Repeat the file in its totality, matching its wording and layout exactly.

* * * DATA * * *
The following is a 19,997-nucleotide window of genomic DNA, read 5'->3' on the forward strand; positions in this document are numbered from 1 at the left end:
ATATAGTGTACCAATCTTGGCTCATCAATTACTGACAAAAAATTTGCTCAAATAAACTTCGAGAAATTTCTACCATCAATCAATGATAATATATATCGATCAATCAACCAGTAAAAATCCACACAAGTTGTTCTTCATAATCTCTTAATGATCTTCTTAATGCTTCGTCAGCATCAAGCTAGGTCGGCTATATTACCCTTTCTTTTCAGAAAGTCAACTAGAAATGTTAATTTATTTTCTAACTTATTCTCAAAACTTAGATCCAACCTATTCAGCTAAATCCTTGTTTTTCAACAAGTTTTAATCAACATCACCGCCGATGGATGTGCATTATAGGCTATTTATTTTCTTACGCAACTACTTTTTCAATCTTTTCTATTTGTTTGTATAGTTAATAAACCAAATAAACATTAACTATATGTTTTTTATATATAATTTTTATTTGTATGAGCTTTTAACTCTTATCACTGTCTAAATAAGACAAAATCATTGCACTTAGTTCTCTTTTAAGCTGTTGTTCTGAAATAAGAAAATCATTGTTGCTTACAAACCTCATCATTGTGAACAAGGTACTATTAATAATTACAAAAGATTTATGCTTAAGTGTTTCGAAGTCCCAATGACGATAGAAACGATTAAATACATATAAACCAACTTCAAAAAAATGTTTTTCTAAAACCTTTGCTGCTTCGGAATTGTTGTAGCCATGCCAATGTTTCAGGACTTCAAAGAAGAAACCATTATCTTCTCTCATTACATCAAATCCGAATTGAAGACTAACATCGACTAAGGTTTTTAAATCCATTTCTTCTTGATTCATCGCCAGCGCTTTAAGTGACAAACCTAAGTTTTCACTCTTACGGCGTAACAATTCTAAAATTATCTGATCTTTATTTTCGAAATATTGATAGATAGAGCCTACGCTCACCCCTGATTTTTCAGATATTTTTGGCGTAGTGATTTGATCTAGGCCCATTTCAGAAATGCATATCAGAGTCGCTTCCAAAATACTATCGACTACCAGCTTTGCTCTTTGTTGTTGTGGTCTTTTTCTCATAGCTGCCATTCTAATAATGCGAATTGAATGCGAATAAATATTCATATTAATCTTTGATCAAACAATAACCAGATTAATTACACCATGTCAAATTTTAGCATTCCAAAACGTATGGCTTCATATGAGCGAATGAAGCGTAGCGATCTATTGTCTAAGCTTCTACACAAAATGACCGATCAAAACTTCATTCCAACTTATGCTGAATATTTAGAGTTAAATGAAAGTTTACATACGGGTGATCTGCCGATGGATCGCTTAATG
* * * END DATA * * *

The following is a 19,997-nucleotide window of genomic DNA, read 5'->3' on the forward strand; positions in this document are numbered from 1 at the left end:
ATATAGTGTACCAATCTTGGCTCATCAATTACTGACAAAAAATTTGCTCAAATAAACTTCGAGAAATTTCTACCATCAATCAATGATAATATATATCGATCAATCAACCAGTAAAAATCCACACAAGTTGTTCTTCATAATCTCTTAATGATCTTCTTAATGCTTCGTCAGCATCAAGCTAGGTCGGCTATATTACCCTTTCTTTTCAGAAAGTCAACTAGAAATGTTAATTTATTTTCTAACTTATTCTCAAAACTTAGATCCAACCTATTCAGCTAAATCCTTGTTTTTCAACAAGTTTTAATCAACATCACCGCCGATGGATGTGCATTATAGGCTATTTATTTTCTTACGCAACTACTTTTTCAATCTTTTCTATTTGTTTGTATAGTTAATAAACCAAATAAACATTAACTATATGTTTTTTATATATAATTTTTATTTGTATGAGCTTTTAACTCTTATCACTGTCTAAATAAGACAAAATCATTGCACTTAGTTCTCTTTTAAGCTGTTGTTCTGAAATAAGAAAATCATTGTTGCTTACAAACCTCATCATTGTGAACAAGGTACTATTAATAATTACAAAAGATTTATGCTTAAGTGTTTCGAAGTCCCAATGACGATAGAAACGATTAAATACATATAAACCAACTTCAAAAAAATGTTTTTCTAAAACCTTTGCTGCTTCGGAATTGTTGTAGCCATGCCAATGTTTCAGGACTTCAAAGAAGAAACCATTATCTTCTCTCATTACATCAAATCCGAATTGAAGACTAACATCGACTAAGGTTTTTAAATCCATTTCTTCTTGATTCATCGCCAGCGCTTTAAGTGACAAACCTAAGTTTTCACTCTTACGGCGTAACAATTCTAAAATTATCTGATCTTTATTTTCGAAATATTGATAGATAGAGCCTACGCTCACCCCTGATTTTTCAGATATTTTTGGCGTAGTGATTTGATCTAGGCCCATTTCAGAAATGCATATCAGAGTCGCTTCCAAAATACTATCGACTACCAGCTTTGCTCTTTGTTGTTGTGGTCTTTTTCTCATAGCTGCCATTCTAATAATGCGAATTGAATGCGAATAAATATTCATATTAATCTTTGATCAAACAATAACCAGATTAATTACACCATGTCAAATTTTAGCATTCCAAAACGTATGGCTTCATATGAGCGAATGAAGCGTAGCGATCTATTGTCTAAGCTTCTACACAAAATGACCGATCAAAACTTCATTCCAACTTATGCTGAATATTTAGAGTTAAATGAAAGTTTACATACGGGTGATCTGCCGATGGATCGCTTAATG